Ex-president Mbeki rebukes Ramaphosa, predicts SA’s ‘Arab Spring’

Mbeki says president has failed to deliver on his promises to address poverty and curb government corruption, as the latter battles the scandal of a $4m theft on his farm.

Former South African President Mbeki speaks during a meeting between Sudanese Defence Minister Hussein and his South Sudan counterpart Nyuon in Ethiopia''s capital Addis Ababa
Former South African President Thabo Mbeki speaks during a meeting between Sudanese Defence Minister Abdelrahim Mohamed Hussein and his South Sudan counterpart John Kong Nyuon in Ethiopia''s capital Addis Ababa, March 8, 2013. [Tiksa Negeri/Reuters]

Johannesburg, South Africa – Former South African President Thabo Mbeki has delivered a rare scathing critique to current President Cyril Ramaphosa at the memorial service of Jessie Duarte, an African National Congress (ANC) stalwart who died on July 17.

“There is no national plan to address the challenges of poverty, unemployment and inequality, it doesn’t exist,” Mbeki said at the service on Thursday night. “To serve the people requires that we address these issues.”

He accused Ramaphosa of failing to deliver on his promises to address socioeconomic conditions and curb government corruption in South Africa, predicting that these would cause spontaneous civil unrest triggered by a single event and might “spark our own version of the Arab Spring”, he said.

“A street hawker was abused by the police, and that enraged the country; that’s how that massive uprising happened in Tunisia, the problems were brewing beneath the surface and it needed a little spark,” Mbeki explained.

“One of these days it’s going to happen to us, you can’t have so many people unemployed and poor, one day it is going to trigger an uprising,” he said.

According to a World Bank report, about 30.3 million South African citizens are living in poverty, while 13.8 million people are facing food insecurity that has been worsened by rising food prices due to the Russian invasion of Ukraine.

Mbeki also addressed the issue of corruption, saying citizens are “faced with a leadership in the ANC where they see people, one after another, being accused of corruption”.

Ramaphosa’s campaign in the run-up to the ANC elective conference in 2017, which propelled him to the presidency a year later, focused on fighting corruption under the banner of a “New Dawn”. But a 2021 survey conducted by Afrobarometer found that the public believed corruption was more prevalent under Ramaphosa’s administration than that of his predecessor, Jacob Zuma.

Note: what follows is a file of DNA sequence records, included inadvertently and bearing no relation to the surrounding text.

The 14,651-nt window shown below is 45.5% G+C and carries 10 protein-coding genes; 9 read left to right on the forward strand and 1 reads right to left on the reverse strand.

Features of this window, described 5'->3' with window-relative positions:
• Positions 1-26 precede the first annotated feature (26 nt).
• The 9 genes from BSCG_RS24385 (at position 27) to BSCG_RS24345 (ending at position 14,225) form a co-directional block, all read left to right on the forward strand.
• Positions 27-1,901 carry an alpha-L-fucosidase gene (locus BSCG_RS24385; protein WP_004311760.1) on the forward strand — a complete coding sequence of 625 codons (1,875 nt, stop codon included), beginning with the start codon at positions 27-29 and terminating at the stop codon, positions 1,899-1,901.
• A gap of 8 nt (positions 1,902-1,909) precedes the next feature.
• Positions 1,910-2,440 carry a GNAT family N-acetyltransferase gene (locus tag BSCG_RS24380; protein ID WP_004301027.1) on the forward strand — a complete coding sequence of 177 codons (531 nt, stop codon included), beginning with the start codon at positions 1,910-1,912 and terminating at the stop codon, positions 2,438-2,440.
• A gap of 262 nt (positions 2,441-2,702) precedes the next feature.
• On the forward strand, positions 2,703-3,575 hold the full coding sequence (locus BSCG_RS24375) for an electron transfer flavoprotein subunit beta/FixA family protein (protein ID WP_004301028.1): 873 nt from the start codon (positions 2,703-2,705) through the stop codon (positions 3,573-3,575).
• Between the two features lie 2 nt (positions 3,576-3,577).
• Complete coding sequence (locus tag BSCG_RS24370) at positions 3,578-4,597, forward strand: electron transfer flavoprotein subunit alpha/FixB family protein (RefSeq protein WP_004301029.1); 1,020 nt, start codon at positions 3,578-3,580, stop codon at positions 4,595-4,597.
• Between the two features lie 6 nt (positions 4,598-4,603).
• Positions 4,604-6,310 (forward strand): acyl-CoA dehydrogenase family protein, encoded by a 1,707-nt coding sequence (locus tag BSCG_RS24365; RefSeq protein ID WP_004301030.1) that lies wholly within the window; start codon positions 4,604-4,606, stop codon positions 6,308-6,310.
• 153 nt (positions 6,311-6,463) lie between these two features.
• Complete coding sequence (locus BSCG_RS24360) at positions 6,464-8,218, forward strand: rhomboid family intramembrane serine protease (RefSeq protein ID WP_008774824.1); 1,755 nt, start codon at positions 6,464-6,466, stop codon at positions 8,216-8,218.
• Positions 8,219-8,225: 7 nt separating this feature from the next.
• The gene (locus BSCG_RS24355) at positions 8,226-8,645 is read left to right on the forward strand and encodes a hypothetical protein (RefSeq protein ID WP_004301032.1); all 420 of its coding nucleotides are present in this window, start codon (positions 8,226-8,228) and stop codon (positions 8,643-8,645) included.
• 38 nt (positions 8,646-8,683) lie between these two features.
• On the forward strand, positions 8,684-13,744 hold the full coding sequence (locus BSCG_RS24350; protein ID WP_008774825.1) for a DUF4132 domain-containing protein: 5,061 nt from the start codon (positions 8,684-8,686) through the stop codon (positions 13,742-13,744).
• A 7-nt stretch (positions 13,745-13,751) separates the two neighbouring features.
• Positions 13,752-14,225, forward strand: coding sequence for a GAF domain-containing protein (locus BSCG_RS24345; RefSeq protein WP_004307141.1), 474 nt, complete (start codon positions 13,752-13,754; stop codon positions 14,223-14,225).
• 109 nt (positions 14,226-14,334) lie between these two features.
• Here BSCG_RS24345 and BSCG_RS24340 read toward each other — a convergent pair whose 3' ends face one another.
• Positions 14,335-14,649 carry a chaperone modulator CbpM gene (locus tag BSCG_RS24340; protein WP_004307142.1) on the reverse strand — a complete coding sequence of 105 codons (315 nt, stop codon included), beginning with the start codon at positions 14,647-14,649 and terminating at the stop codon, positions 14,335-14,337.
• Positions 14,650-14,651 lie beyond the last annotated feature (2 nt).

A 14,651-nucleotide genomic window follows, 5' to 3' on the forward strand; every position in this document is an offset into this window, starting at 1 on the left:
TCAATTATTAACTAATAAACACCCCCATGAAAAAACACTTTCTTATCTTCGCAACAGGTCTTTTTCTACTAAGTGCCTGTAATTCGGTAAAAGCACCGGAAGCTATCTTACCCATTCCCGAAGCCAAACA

In a recent report, the state-run Special Investigating Unit (SIU), said it recovered more than $290m in stolen goods from irregular and unlawful government contracts relating to life-saving PPE resources that were meant to combat the COVID-19 pandemic.

Mbeki, who was removed from office in 2008 after a brutal factional war within the ruling ANC, had never previously criticised Ramaphosa publicly. And while the former president was a thorn in the flesh of his former deputy and eventual successor Zuma, he never predicted a revolt.

When contacted for comment, Vincent Magwenya, the spokesperson for Ramaphosa, told Al Jazeera that he would respond to “this issue” on Monday.

Ramaphosa is currently facing dissent from within ANC ranks, with some party members participating in a rally last week calling for his removal.

The president has been accused of corruption in connection with the theft of $4m in cash from his Phala Phala game farm after the former State Security Agency (SSA) director Arthur Fraser filed a criminal complaint against him in June 2022 for alleged money laundering, kidnapping and concealing a crime.

Ramaphosa has been served a subpoena from the Public Protector’s office, a government watchdog, to compel him to answer questions about the alleged theft at Phala Phala Wildlife and has until Friday to comply.

In a statement on Friday, Corruption Watch, a civil organisation said the subpoena “strikes the right chord at a time when the country is badly in need of accountability and transparency from its leaders”.

“The president has an obligation to account to the public and the institutions that are created to hold public officials to account. He must do the right thing and submit himself to the same processes that he demands of others, otherwise he risks eroding trust in government and damaging the ethical standing of his office,” the statement read.

Source: Al Jazeera